The Minolta family grows…”Tina” is joined by the big & beautiful Hi-Matic 7s

My web searches on other desireable rangefinder models came up with the Minolta Hi-Matic line. The 7sII looked very appealing, but the prices were out of my range (I normally don’t spend more than $30-$40 on my new acquisitions), so I set my sights on the previous model, the 7s. It had appealing features with fully automatic, aperture priority, and fully manual modes. It’s amazing with a camera of this age to just have to point at your subject, focus, and shoot. I used it at an air show one day and had it on the “Auto” setting the entire time…here are some results from it:


“Patriot Wing” shot with Minolta Hi-Matic 7s 35mm rangefinder w/ Kodak bw400cn film


“C-130 Hercules” shot with Minolta Hi-Matic 7s 35mm rangefinder w/ Kodak bw400cn film


“View through the Galaxy” shot with Minolta Hi-Matic 7s 35mm rangefinder w/ Kodak bw400cn film

So, it was official, I am an addict. I began researching which one to purchase next 😉 See my full set of images of/taken with this camera here:  Minolta Hi-Matic 7s set on flickr


Rangefinder Mania

I seem to be the obsessive compulsive type. I got hooked on rangefinder 35mm cameras back in the 80s using an Olympus XA and in the 90s when I borrowed my Dad’s Olympus 35 (DC?) in New Orleans, LA. Since my foray back into all things film, I have amassed quite the camera collection (in addition to what I already had). Rangefinders seem to be my weakness.


Argus C-3 aka “The Brick” 35mm rangefinder camera

Kodak 35 RF
Kodak 35 RF 35mm rangefinder camera

Minoltina AL-s
Minolta Minoltina AL-s 35mm rangefinder camera

It all started with a lot of three cameras on eBay. There was the obligatory “Brick” (Argus C-3), a freak of nature called the Kodak 35 RF (rather than redesigning a new model, they just put all the rangefinder gears and gizmos on the OUTSIDE of the body!), and a sweet little Minolta Minoltina AL-s. The Minolta was the one I was after…the other two were “fluff.” She had a fast 40mm f1.8 lens and looked to be very clean. I received the lot and every camera came in it’s “ever ready” case (or “never ready” as they are sometimes known 😉 and was in pristine condition. Yet another testament to purchasing from a seller who knows nothing about cameras and just sells them “as-is.” Think I paid $35 including shipping for the entire lot.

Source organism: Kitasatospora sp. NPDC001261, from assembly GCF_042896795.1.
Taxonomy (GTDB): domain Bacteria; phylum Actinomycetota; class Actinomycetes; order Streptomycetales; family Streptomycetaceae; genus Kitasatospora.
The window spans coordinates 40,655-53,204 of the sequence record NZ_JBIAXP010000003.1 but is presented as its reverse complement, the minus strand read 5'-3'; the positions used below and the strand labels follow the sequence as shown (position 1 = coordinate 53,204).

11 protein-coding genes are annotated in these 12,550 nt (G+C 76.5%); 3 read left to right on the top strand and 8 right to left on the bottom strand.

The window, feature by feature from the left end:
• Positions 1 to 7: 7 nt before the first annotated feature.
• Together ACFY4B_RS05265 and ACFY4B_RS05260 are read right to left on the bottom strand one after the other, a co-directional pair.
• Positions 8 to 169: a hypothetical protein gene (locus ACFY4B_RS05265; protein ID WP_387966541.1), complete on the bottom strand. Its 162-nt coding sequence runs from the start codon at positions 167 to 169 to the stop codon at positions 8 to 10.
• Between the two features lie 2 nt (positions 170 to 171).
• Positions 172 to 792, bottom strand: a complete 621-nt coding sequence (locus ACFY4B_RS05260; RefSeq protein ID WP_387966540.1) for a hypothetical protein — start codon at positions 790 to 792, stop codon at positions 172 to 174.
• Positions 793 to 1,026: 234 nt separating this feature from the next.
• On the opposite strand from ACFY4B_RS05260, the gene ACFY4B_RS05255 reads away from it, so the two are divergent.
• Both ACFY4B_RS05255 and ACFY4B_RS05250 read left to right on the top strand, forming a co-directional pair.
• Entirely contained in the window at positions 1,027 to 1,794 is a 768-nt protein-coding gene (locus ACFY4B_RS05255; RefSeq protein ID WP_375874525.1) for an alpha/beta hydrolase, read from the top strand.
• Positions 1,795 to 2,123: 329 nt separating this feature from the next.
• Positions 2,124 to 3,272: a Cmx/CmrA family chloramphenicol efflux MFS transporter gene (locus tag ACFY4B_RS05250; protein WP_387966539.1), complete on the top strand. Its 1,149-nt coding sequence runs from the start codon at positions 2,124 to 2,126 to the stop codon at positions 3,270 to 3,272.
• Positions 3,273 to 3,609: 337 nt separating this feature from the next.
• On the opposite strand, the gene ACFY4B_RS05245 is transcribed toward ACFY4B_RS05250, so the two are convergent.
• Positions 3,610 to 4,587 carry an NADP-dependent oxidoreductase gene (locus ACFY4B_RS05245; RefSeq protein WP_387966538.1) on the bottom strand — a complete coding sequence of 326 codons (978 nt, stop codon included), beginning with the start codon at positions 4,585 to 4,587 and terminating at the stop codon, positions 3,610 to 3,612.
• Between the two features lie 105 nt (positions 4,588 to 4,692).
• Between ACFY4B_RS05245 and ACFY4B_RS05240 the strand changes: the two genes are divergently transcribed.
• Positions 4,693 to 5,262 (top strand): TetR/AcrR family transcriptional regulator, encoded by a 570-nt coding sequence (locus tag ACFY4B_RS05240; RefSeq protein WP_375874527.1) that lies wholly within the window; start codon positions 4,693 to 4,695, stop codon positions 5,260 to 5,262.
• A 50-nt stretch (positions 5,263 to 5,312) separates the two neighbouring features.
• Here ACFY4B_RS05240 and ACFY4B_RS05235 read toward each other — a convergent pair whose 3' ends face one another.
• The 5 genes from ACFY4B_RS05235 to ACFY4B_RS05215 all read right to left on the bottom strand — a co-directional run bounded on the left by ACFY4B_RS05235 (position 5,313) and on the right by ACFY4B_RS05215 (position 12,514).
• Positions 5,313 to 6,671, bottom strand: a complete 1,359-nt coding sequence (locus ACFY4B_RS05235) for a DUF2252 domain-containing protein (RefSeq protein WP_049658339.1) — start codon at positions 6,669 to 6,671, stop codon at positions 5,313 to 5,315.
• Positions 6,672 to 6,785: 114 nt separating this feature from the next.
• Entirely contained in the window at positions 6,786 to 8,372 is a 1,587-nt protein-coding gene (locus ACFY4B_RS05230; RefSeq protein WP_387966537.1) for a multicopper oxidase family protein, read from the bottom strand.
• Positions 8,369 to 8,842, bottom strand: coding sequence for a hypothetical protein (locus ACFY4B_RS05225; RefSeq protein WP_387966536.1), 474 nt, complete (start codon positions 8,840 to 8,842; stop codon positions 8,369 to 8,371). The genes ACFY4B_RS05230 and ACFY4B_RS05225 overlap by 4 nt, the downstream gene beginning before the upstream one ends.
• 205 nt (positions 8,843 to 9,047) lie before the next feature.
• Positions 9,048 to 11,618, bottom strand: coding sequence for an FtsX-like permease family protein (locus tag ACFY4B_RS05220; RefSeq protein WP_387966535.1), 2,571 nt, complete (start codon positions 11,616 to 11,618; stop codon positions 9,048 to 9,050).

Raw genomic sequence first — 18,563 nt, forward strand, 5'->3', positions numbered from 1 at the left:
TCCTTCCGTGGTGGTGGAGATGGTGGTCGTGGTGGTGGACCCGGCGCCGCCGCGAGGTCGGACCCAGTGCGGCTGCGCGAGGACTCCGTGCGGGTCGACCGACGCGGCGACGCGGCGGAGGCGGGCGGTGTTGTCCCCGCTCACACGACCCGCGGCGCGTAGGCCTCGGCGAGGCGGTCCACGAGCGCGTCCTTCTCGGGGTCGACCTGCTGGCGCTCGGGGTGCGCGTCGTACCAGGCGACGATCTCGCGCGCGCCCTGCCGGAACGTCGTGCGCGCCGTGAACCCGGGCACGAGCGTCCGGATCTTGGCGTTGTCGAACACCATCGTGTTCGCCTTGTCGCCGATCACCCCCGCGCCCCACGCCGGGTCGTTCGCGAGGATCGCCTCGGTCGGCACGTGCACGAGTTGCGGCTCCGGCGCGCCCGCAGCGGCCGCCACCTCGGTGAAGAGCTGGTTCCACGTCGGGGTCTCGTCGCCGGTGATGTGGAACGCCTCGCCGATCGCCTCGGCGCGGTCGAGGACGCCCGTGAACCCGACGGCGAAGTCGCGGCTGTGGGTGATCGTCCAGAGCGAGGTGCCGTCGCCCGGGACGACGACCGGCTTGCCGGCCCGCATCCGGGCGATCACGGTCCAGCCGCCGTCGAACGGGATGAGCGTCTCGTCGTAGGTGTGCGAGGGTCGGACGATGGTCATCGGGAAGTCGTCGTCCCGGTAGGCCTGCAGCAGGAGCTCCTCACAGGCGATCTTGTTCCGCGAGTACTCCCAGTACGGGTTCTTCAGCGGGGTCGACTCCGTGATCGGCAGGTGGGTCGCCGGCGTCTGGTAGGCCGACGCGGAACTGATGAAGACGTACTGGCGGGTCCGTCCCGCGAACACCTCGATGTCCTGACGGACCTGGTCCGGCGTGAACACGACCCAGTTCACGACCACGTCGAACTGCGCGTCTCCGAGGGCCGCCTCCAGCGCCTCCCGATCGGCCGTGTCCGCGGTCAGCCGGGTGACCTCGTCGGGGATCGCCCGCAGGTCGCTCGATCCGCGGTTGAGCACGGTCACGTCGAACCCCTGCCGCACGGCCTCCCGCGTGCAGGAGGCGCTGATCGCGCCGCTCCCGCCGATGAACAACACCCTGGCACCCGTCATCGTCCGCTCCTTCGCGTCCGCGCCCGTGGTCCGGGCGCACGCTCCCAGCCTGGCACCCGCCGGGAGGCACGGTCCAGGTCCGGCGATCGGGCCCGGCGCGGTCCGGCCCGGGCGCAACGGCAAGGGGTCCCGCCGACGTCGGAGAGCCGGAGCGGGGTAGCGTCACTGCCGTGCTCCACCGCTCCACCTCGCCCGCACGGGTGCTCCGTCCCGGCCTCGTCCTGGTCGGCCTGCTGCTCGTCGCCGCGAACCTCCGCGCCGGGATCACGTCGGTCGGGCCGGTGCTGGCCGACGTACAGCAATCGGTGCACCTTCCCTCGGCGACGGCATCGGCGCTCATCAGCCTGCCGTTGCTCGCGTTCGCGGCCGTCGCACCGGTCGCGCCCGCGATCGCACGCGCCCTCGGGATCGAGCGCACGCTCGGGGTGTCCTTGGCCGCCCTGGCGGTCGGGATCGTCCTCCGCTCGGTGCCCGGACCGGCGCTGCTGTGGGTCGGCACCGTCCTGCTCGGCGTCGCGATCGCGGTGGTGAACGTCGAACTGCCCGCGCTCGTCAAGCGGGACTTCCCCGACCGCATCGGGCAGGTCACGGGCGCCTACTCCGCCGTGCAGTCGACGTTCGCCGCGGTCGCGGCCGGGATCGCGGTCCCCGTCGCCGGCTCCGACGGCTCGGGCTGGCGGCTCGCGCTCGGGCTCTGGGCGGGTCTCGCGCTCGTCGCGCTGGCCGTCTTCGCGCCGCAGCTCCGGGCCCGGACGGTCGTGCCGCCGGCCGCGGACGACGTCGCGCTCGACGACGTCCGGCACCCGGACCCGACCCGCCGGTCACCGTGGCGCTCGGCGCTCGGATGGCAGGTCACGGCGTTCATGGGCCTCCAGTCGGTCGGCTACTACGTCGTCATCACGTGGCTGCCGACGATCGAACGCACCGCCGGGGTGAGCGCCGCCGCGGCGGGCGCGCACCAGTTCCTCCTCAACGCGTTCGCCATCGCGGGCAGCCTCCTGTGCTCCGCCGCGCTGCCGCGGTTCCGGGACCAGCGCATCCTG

The brick and the 35 rf were kindof painful to use…strange dials to set, uncomfortable to hold and shoot, accidentally hitting the wrong thing instead of the shutter release, etc. But the Minoltina was another story…it just felt at home in my hands, very compact, selenium light meter works very well, and that fast lens sure does soak up some light! I dubbed her “Tina” after falling head over heels for her 😉 Here are some shots from her:

Hush
Hush

He Stole Her Heart...
He stole her heart, amongst other things…

Monochromatic Bromeliad
Monochromatic Bromeliad

Stay tuned for more “Rangefinder Mania!”


My name is Kathy and I have an analog soul

Diana F+ & Angels at the Arno by Eric Lindbloom

I have been led back into the analog (film) photography world by a bit of plastic known as the Diana camera. It happened a year ago when I saw one of these gems at an Urban Outfitters store and was reminded of my very first camera in the early 70s, which was an original Diana. I didn’t purchase the one I saw there, but began thinking about it constantly…I had purchased a book in the 90’s called “Angels at the Arno” by Eric Lindbloom which contained images shot with a vintage Diana camera like the one I had as a child. I dug the book out and was once again in love with the dreamy ethereal imagery created by the photographer with this camera. I had to have one! My husband was nice enough to find a store near us called Bear & Bird at Tate’s Comics in Lauderhill, FL (as we have no Urban Outfitters near by) and we went the next day. I picked up a shiny new Diana F+ and began shooting my expired 120 film which had been residing in my fridge for about 10 years.

Diana's Angel
“Diana’s Angel” by AnalogSoulPhoto aka Kathy Hunt

My childhood love and my passion for analog photography had been renewed! It has been a slippery slope since then…I’ve been shooting primarily film images and have been developing black and white film in my home darkroom. I have also amassed quite a collection of plastic toy and vintage cameras. Next step…printing in the darkroom!